Movie Madness Cult Classic Pale claims to be the first-ever craft beer inspired by an indie movie store.

In most corners of the country—world, for that matter—video stores are a distant memory, recalled only by the hollow shells of abandoned Blockbusters in the occasional suburban strip mall.

Last year, Portland seemed destined for the same fate when Movie Madness owner Mike Clark decided to retire after 26 years of business. But the Hollywood Theatre wasn’t having it: the nonprofit cinema launched a Kickstarter campaign and successfully raised about $315,000, keeping the beloved store open (under the Hollywood's ownership) and giving it nonprofit status.

And now, Movie Madness doesn’t just boast Oregon's largest collection of VHS and DVD rentals. As of July 1, the SE Belmont institution also has a liquor license—and its own beer. Movie Madness Cult Classic Pale is a collaboration with Ex Novo Brewing, and it claims to be the first-ever craft beer inspired by an indie movie store. It’s a classic American pale, made with two-row and caramel malts, and Cascade, Centennial, and Chinook hops. The beer will be available for a limited time at various Portland bars, including Moon & Sixpence, Lutz Tavern, and Misdemeanor Meadows, and for sale in 500ml bottles at Movie Madness, starting July 1. That day, in-store samples will also be available at the shop.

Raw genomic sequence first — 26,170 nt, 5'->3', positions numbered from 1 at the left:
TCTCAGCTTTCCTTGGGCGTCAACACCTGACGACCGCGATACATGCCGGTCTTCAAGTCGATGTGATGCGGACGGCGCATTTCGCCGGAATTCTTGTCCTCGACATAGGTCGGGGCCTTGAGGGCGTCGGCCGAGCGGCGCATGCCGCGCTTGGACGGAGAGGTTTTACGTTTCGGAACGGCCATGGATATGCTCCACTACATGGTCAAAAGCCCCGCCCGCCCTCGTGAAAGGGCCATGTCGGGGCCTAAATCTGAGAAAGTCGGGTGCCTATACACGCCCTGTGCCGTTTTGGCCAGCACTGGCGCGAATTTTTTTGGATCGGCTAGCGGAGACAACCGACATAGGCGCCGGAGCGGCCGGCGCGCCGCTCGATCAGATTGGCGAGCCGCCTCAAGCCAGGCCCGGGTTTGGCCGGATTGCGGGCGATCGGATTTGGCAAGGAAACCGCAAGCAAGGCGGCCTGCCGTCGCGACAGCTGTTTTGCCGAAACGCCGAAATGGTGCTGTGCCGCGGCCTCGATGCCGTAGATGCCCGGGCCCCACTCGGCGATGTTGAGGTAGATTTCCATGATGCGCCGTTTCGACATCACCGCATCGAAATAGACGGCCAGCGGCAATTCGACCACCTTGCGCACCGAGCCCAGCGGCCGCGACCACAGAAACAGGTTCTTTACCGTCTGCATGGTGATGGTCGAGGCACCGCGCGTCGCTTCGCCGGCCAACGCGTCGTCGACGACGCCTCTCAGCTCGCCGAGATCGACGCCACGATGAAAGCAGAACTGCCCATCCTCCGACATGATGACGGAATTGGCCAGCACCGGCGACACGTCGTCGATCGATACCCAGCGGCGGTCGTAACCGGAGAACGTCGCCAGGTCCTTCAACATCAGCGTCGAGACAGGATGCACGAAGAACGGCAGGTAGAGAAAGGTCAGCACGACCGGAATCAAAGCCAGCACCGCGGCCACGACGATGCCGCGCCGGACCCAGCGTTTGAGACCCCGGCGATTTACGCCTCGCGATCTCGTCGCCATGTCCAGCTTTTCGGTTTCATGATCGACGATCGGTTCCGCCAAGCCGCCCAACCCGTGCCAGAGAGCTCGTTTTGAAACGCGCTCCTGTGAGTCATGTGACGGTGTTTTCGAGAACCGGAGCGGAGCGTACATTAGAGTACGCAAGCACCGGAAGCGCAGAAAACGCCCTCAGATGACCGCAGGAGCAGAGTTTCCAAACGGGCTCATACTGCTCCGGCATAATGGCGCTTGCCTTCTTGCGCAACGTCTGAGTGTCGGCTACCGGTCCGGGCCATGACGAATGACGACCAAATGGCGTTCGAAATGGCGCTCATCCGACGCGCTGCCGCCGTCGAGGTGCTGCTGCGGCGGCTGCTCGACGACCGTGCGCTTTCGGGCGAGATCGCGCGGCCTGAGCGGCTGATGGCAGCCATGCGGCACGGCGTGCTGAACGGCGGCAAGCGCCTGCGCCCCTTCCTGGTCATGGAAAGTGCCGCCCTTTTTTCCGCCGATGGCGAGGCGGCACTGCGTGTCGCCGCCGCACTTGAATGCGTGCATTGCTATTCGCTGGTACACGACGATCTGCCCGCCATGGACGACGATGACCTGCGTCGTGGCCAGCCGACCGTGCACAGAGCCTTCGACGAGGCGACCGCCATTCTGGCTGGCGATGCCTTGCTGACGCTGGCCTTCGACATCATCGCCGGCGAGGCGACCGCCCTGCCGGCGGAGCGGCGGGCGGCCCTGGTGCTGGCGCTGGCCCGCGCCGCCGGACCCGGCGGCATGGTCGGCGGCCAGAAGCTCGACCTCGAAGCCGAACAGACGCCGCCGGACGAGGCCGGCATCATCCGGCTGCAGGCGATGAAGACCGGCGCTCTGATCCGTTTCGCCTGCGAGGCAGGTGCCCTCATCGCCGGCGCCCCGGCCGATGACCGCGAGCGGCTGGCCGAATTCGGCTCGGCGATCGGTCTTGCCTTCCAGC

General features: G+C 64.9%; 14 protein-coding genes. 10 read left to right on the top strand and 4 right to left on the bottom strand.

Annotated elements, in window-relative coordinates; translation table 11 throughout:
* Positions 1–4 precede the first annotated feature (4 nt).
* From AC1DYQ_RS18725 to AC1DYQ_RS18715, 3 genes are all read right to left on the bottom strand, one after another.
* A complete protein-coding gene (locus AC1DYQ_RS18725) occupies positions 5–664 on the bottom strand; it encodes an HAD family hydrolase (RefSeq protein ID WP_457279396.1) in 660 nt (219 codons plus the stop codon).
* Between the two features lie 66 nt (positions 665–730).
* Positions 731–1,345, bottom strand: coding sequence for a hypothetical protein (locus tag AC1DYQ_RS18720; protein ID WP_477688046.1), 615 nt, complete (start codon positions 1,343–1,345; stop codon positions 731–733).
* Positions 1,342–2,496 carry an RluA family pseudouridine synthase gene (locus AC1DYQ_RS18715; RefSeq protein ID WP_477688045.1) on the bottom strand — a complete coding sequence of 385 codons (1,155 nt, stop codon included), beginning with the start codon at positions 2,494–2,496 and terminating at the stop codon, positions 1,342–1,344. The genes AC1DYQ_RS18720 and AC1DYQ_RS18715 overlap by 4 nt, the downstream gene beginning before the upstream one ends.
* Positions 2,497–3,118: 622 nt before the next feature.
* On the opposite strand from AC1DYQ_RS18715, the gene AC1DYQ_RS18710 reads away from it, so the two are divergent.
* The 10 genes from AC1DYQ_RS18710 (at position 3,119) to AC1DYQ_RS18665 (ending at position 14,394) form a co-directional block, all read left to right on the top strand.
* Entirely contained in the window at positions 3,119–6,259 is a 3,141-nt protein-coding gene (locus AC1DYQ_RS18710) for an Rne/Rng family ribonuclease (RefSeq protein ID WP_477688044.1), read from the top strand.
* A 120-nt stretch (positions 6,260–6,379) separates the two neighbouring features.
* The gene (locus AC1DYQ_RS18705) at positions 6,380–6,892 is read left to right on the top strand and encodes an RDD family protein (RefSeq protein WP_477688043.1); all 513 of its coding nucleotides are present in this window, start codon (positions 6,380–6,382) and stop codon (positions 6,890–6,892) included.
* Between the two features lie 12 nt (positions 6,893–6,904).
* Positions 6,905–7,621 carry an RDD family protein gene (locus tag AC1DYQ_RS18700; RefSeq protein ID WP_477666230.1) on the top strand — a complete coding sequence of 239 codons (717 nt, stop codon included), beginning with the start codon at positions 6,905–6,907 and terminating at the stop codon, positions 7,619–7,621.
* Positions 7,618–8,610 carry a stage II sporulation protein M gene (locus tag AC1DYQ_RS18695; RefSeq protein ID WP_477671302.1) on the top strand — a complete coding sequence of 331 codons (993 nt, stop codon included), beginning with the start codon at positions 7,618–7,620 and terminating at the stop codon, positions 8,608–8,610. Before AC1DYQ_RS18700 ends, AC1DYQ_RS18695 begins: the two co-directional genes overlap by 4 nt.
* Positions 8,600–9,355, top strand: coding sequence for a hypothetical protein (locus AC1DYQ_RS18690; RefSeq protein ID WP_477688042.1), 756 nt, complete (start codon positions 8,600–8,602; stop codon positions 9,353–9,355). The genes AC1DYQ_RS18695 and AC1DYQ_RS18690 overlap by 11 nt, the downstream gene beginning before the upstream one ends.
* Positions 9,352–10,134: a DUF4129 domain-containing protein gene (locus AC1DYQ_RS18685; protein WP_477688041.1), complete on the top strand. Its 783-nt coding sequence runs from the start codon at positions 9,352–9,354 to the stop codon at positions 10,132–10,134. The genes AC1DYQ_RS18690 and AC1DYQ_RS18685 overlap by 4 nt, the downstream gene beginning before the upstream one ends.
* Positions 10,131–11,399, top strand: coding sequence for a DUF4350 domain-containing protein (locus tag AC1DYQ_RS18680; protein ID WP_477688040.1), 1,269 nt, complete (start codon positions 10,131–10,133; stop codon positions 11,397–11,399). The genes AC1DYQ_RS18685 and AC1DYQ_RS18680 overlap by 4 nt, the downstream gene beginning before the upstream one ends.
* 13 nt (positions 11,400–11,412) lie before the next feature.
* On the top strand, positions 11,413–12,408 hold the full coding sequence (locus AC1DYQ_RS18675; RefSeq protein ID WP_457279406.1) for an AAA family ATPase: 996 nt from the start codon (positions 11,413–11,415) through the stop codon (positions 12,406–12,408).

For Hollywood Theatre executive director Doug Whyte, Ex Novo—which donates 100 percent of profits to causes like Impact NW and MercyCorps—was the clear choice in the search for a brewing partner. 

“First off, their beer is some of the best in Portland,” Whyte says. “But they’re also a good community partner. They’re not in it for the profit." 

On-site sale of beer and wine (and on-site consumption) is the first step the Hollywood is taking to transform Movie Madness into less of a traditional movie store and more of a film-centric social gathering place. Whyte hopes to expand in-store concession sales and begin film screenings in the back of the shop sometime in the next few months.

“We want this to be a place where people can come and actually watch movies and talk about movies,” explains Whyte. “But we also want you to be able to just rent some movies, grab a six-pack, and be on your way.”

Whyte hopes to host nightly events once the screening room is open, but it’s still in the early stages of construction. In the meantime, you can savor the experience of sipping craft beer while wandering the aisles of one of the last remaining video stores in the country.

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